But while most of the retail industry is alarmed at the thought of higher import taxes, some companies could actually win if the Republican plan goes through. Stores that operate primarily in the United States and cater to less price-sensitive shoppers could actually see their profits increase, according to some estimates. That is because the imported goods they sell actually make up a small share of their overall costs, while they spend heavily on attractive stores, American staff wages and marketing promotions.

The beauty retailer Ulta is one such company, according to Goldman Sachs, which predicted that net income could actually rise by 21 percent.

Ulta sells thousands of cosmetics from brands like Chloe and Clinique, many of which source from overseas factories, according to the company’s financial filings. But Ulta may benefit more from the part of the House Republican proposal that would reduce the 35 percent corporate tax rate.

As for the higher import taxes, “they can actually pass along some of the price,” Simeon Siegel, a retailing analyst with the investment bank Nomura, said.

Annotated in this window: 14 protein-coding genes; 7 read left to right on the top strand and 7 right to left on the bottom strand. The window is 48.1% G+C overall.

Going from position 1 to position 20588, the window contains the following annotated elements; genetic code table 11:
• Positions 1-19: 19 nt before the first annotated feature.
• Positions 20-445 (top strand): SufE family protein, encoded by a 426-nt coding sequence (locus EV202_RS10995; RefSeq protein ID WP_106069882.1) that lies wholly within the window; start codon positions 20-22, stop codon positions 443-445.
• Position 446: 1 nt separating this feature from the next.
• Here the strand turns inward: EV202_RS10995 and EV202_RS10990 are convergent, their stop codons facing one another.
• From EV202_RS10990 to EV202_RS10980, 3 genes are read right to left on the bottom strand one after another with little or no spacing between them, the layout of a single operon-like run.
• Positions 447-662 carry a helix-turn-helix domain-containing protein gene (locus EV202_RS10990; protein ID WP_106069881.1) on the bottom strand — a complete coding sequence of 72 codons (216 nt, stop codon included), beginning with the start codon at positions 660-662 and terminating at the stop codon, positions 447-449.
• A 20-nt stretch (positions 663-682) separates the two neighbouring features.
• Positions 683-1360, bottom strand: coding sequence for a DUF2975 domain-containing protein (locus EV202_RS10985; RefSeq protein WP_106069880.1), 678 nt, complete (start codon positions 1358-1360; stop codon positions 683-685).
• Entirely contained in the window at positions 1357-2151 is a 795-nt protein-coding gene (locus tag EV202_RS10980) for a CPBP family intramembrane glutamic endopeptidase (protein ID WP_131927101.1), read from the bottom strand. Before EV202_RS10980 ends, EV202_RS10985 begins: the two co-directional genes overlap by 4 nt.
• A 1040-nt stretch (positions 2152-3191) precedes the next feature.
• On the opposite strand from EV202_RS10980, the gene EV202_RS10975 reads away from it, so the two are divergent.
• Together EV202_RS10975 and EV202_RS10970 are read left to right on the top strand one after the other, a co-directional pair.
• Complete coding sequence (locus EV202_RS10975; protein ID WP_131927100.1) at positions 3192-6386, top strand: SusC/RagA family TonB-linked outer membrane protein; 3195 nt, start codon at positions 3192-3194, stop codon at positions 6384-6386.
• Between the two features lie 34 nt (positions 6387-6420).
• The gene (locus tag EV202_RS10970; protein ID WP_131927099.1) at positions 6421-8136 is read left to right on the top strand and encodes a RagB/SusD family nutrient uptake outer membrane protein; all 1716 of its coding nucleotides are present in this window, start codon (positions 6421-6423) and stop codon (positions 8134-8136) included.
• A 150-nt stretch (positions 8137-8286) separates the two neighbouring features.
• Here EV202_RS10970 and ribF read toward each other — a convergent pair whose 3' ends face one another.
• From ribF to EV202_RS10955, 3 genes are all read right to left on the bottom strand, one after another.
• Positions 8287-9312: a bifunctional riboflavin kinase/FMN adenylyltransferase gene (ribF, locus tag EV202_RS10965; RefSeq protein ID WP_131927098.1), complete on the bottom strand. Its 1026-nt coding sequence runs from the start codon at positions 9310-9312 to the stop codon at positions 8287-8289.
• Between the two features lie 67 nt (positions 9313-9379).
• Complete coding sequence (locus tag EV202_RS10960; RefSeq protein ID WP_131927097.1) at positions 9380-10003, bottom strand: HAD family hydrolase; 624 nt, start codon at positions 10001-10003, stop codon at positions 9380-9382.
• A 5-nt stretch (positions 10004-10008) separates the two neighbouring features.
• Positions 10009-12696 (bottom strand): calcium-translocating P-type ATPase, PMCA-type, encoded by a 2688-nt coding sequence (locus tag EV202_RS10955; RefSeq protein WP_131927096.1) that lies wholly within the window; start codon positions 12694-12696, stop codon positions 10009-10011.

By contrast, a tax on imports from Mexico could wreak havoc on finely balanced supply chains in the auto industry. More than two million Mexican-made vehicles were sold in the United States in 2015, according to the International Trade Administration, representing a little over a tenth of the American market. The products range from full-size pickup trucks made by General Motors and Fiat Chrysler, midsize sedans produced by Ford, and a variety of small cars assembled by foreign automakers such as Honda and Nissan.

Some automakers are more vulnerable than others. The German automaker Volkswagen, for example, imports more than 30 percent of the vehicles it sells in the United States from Mexico. The figure is closer to 15 percent for the two largest American auto companies, G.M. and Ford.

A 20 percent tariff would probably have to be passed on, at least in part, to consumers. That could add thousands of dollars to the sticker price of affected vehicles — and perhaps cause sharp declines in their sales.

Mexico also exports about $50 billion in auto parts annually to the United States for use in American assembly plants. Tariffs on those parts would add significant costs to American-built vehicles that use them.

Mr. Trump’s repeated criticisms of Mexican exports to the United States has prompted several automakers, including the big Detroit companies, to announce plans to increase investment and jobs in their American factories.

Sergio Marchionne, the chief executive of Fiat Chrysler, said Thursday that policy changes that force car companies to curtail or abandon Mexican production would have a major impact on the industry.

“The question about repatriation of all of the manufacturing footprint into the United States has got monumental consequences to the industry over all,” Mr. Marchionne said in a conference call with analysts on the company’s fourth-quarter earnings.

Add comment